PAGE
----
Eduard Pelčák's House

Date 1931–1932
Architect Miroslav Lorenc
Code Z6
Address Dlouhá 74, Zlín
Public transport Public transport: Dlouhá (TROL 2, 4, 5, 8, BUS 33, 35, 36, 38)
GPS 49.2269908N, 17.6687603E
  • Miroslav Lorenc. Jaromír Krejcar. Zlínská moderní architektura a pražská avantgarda. Moderne Architektur in Zlín und die Prager Avantgarde

A commercial and residential building belonging to shoemaker and leather merchant Eduard Pelčák was built near Náměstí Míru in 1932. A monumental five-storey building of unusual dimensions was built on the site of Pelčák's former house. Its design was prepared in 1931 by the architect Miroslav Lorenc. Due to its size and cost, it represented an important commission for Lorenc, which ensured the comfortable start of his own design practice. Shortly after leaving the Baťa company, he was able to fully benefit from his work in the studios of progressive Prague architects such as Josef Gočár, Pavel Janák and Jaromír Krejcar.
The house enters the space of the historic centre of Zlín with a distinctly metropolitan functionalist aesthetic, which creatively works with the typology of a modern department store-palace. In the design for Eduard Pelčák, Lorenc foreshadowed a characteristic part of his work – residential houses with commercial ground floors for Zlín merchants and townspeople, which formed the counterpart to Baťa's corporate construction. There are several of them on Rašínova Street in the immediate vicinity of Pelčák's house, including the adjacent house of Vincent and Antonie Minařík (1937–1938) and the commercial and residential house of baker Leopold Mizera (1934).
From 1931, the owner Eduard Pelčák, often represented by his son Svatopluk Pelčák, led intensive discussions with the building authority representatives and the city council about the exact dimensions of the plot. Dlouhá Street, along which Pelčák's plot was situated, was widened from the original 18 m to 30 m in the city's regulatory plan due to increasing bus and car traffic. This change adversely affected the building area and economic plans for Eduard Pelčák, which he repeatedly objected to. However, his proposals, including a proposal that the house have an archway, were rejected by the authority. 
Even the resulting completed project did not arouse enthusiasm among the officials at first. Miroslav Lorenc used a long and narrow plot (45 m long, 4.5 to 6.5 m wide) in such a way that only the ground floor and the first floor followed the regulation line stated by the master plan. The remaining residential floors protruded beyond by 1.8 m in the form of a large oriel window. Lorenc, however, ensured this way that the client increased the living area of the apartments in compliance with city regulations.
Eduard Pelčák's house closes the front of Rašínova and Zarámí streets and faces three sides, the main façade running along Dlouhá street. The commercial parterre of the ground floor and the first floor was given an exceptionally transparent appearance thanks to complete glazing with large-format glass panes, interrupted only by entrances to shops and apartments and a fine advertising strip. Above the parterre rises a massive projecting oriel window of three residential floors, which terminates in lower avant-corps towards Rašínova and Zarámí streets. Miroslav Lorenc emphasised the horizontal composition of the building with long strips of windows going over the corner, separated by subtle pillars between them that differ in colour from the rest of the façade. The construction of the entire building consists of a reinforced concrete frame with square columns and masonry infills between them.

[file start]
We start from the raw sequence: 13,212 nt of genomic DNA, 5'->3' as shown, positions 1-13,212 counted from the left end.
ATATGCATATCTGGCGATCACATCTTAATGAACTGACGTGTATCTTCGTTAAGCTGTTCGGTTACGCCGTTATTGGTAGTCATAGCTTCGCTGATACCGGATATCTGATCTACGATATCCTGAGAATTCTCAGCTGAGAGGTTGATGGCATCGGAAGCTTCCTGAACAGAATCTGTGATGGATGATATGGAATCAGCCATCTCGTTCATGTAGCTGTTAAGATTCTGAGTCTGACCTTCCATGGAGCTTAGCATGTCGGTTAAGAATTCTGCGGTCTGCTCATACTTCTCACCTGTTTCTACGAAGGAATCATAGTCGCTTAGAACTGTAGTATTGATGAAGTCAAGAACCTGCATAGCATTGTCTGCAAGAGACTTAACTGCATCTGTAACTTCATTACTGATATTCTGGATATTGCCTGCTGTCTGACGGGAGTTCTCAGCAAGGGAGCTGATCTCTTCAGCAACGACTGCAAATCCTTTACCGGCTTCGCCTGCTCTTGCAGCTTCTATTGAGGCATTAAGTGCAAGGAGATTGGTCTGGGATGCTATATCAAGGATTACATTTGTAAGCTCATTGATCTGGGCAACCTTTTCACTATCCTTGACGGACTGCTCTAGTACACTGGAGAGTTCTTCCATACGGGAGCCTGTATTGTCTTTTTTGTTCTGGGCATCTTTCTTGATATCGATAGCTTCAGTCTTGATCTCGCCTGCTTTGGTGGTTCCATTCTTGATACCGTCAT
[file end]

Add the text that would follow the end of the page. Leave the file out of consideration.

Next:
The business units spread over two floors connected by spiral steel staircases and included the Svatopluk Pelčák shoe store, an electronics store, a delicatessen, and a confectionary and marmalade store. The residential floors were accessible via a pair of straight reinforced concrete staircases with a width of 1.2 m. The first two residential floors were laid out identically, each providing four apartments with an entrance hall, bath, kitchen, and pantry. The top floor also offered laundry and dryer services to the residents of the building. The floors in the apartments there were made of ribbon pattern wooden boards, while in the kitchens there were seamless cast floors. There was a small lift for transporting coal in the stairwells leading down to the basement, where the tenants had basement units.
​In the second half of the 20th century, the former commercial and residential building of Eduard Pelčák underwent a number of modifications. Stores and shoe workshops operated here, as well as a jewellery shop and bookshop. At the same time, the architectural details also changed continuously. The original window panes and storefronts were replaced with new ones, and the original plaster with textured plaster. Currently, the house is not listed as a monument, although it represents one of the finest examples of functionalist architecture of the metropolitan style in Zlín. Its current appearance is marked by massive storefronts, which lack the former subtlety, and visual smog, under which Lorenc's impressive design for the commercial parterre is lost.